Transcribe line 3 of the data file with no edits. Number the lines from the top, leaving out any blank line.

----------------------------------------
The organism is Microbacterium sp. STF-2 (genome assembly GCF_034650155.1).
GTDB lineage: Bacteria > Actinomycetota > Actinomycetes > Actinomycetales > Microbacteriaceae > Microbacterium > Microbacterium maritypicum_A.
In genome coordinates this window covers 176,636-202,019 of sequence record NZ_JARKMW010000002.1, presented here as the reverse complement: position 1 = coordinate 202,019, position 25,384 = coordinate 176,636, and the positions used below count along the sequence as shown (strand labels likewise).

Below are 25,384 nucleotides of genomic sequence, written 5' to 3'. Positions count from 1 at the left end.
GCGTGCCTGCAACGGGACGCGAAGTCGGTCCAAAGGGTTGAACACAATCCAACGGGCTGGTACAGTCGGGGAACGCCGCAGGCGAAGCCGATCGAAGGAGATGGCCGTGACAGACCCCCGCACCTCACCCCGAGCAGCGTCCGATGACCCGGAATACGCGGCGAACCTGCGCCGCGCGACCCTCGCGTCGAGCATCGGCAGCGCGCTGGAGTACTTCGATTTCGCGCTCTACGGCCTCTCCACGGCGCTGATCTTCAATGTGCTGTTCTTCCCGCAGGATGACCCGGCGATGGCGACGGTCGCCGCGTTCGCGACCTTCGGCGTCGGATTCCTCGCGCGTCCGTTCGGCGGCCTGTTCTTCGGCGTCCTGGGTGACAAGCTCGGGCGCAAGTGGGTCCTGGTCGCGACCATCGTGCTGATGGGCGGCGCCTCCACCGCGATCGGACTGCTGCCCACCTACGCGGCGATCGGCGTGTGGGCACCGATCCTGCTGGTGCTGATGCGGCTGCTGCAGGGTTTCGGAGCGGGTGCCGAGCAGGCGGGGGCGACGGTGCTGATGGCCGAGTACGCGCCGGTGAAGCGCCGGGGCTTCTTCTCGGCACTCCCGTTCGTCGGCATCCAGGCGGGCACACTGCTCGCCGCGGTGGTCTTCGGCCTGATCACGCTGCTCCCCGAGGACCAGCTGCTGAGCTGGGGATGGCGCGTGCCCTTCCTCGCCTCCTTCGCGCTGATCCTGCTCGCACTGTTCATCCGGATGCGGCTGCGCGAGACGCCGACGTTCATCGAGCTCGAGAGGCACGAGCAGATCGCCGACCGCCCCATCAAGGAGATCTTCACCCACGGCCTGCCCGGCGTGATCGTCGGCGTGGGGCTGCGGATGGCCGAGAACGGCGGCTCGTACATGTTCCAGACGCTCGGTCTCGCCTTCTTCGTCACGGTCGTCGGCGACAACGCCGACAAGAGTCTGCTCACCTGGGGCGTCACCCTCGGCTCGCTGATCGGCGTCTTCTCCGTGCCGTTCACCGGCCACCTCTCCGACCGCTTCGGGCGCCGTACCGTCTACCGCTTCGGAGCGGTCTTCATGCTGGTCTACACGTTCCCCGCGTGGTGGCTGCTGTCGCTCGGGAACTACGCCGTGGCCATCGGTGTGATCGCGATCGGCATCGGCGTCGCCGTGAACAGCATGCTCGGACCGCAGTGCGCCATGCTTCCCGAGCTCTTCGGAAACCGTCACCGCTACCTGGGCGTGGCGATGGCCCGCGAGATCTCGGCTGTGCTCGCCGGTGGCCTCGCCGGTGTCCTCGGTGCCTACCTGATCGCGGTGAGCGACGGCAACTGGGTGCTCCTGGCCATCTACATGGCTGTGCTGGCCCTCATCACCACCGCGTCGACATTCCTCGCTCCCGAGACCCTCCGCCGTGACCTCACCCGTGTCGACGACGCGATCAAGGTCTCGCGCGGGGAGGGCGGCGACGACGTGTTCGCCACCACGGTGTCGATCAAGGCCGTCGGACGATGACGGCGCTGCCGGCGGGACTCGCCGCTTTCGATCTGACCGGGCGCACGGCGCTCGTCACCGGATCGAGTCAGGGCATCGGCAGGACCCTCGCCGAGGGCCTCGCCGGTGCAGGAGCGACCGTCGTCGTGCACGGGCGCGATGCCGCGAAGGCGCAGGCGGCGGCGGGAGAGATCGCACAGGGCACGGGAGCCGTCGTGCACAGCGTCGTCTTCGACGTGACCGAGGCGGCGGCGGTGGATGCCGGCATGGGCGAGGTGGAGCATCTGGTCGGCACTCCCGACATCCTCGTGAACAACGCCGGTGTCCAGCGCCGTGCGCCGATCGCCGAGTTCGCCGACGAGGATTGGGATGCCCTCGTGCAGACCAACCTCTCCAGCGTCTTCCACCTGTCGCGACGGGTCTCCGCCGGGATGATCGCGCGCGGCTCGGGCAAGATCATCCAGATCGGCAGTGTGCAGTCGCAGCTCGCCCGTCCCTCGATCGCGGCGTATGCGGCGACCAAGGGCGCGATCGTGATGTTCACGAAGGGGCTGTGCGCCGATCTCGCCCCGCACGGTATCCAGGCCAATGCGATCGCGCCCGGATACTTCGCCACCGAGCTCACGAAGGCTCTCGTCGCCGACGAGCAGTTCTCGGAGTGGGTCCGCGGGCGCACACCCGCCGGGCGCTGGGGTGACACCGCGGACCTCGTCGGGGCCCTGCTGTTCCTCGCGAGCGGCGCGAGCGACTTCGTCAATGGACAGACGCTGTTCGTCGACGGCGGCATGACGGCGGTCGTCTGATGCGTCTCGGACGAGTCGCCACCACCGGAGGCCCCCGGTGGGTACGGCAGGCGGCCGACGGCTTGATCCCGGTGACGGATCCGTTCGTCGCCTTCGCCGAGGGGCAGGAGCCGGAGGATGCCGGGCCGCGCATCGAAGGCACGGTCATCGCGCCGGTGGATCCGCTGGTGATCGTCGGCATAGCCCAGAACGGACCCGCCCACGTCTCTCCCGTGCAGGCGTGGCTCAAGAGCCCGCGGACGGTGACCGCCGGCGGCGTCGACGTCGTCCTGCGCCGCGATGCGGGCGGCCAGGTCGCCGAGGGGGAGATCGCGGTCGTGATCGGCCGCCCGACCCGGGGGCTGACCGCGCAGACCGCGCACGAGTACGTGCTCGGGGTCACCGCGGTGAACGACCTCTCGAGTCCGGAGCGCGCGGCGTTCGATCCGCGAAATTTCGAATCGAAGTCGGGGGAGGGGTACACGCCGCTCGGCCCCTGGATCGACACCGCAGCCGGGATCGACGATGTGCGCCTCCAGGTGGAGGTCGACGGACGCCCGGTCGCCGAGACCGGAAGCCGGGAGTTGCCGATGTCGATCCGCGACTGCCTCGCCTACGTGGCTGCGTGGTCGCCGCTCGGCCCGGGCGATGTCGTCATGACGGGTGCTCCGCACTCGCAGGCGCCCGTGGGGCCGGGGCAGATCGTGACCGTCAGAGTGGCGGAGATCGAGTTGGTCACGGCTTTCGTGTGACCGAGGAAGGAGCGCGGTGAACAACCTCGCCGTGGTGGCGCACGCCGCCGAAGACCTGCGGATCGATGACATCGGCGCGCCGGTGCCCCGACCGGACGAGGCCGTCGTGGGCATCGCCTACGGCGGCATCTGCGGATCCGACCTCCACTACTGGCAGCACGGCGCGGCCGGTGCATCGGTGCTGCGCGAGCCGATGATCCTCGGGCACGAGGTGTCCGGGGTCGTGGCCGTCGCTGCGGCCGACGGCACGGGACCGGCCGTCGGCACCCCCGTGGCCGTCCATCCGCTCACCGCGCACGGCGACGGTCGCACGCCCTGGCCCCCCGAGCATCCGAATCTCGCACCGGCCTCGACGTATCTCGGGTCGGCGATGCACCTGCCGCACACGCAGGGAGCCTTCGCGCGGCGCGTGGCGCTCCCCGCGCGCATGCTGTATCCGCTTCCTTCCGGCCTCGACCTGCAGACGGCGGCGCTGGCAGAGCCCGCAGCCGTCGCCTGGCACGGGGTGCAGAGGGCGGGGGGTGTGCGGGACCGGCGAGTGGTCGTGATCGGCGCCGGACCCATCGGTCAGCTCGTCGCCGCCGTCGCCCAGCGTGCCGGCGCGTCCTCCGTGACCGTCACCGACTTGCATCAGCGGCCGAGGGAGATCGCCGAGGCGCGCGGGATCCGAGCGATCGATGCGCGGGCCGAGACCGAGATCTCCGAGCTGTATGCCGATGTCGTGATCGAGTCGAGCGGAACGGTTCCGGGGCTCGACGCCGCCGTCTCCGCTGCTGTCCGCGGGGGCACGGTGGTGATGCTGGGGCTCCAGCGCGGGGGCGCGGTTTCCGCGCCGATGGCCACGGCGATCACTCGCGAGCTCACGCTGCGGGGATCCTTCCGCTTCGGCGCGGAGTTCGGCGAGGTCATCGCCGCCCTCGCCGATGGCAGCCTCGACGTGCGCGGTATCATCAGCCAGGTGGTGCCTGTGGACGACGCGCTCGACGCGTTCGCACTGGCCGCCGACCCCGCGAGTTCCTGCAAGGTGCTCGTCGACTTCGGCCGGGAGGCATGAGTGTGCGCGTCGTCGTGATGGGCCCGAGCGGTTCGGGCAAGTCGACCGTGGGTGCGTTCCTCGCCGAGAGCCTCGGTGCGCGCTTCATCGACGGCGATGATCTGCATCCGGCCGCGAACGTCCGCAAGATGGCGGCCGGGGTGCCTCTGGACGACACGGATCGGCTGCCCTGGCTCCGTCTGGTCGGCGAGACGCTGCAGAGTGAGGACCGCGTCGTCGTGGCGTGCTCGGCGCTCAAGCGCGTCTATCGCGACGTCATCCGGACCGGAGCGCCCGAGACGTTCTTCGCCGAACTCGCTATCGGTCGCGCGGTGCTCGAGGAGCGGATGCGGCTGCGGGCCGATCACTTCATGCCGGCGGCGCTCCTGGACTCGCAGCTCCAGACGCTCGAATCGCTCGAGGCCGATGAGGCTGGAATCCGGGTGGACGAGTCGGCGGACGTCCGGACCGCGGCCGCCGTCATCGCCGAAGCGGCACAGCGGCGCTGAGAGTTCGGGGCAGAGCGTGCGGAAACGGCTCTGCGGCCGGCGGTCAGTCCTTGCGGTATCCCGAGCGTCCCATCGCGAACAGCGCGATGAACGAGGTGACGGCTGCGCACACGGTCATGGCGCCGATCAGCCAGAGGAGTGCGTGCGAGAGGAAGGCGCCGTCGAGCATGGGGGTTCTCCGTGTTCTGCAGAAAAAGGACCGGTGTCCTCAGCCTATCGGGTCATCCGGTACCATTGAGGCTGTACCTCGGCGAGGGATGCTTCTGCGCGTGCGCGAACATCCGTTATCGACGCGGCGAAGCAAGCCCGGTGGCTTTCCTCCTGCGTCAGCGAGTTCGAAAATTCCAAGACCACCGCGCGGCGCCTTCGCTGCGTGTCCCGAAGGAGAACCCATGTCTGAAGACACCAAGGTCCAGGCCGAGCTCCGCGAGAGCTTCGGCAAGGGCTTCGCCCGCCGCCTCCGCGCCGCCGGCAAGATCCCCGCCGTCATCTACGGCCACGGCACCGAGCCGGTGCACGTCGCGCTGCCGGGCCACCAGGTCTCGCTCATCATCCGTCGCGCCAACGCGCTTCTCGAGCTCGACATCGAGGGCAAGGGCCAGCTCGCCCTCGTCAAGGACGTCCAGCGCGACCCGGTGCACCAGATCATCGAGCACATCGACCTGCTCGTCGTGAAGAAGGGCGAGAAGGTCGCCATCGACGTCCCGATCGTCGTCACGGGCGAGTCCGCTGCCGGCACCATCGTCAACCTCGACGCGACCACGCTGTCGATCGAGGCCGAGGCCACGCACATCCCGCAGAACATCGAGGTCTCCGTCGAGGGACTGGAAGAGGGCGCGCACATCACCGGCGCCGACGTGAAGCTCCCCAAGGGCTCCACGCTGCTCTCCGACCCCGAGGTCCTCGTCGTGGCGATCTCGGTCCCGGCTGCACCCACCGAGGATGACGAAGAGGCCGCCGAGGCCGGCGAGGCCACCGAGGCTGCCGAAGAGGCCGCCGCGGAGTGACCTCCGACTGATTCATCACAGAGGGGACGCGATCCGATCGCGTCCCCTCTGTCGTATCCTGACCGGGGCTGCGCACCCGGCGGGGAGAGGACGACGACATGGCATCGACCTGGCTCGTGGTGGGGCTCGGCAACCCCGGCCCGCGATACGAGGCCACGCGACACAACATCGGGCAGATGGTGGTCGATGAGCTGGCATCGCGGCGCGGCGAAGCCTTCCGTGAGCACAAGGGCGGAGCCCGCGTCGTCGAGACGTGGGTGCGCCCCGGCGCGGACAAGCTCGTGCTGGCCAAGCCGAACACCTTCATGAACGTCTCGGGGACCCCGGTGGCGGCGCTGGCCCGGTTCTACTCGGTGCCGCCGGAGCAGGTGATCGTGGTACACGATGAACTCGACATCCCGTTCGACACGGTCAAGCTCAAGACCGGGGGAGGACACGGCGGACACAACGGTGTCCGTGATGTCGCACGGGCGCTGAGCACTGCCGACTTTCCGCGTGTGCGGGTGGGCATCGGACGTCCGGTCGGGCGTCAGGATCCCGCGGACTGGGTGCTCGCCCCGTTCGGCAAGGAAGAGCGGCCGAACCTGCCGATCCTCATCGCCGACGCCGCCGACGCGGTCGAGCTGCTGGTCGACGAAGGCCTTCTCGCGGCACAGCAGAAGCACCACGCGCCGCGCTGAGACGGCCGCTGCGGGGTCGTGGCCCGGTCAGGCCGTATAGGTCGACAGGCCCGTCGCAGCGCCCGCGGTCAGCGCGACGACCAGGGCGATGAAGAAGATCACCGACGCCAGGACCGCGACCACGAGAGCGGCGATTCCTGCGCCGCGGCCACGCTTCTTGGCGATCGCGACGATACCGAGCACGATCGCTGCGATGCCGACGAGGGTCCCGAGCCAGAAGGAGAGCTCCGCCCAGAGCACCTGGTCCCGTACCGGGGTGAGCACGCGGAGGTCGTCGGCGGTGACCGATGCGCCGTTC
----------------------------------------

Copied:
In genome coordinates this window covers 176,636-202,019 of sequence record NZ_JARKMW010000002.1, presented here as the reverse complement: position 1 = coordinate 202,019, position 25,384 = coordinate 176,636, and the positions used below count along the sequence as shown (strand labels likewise).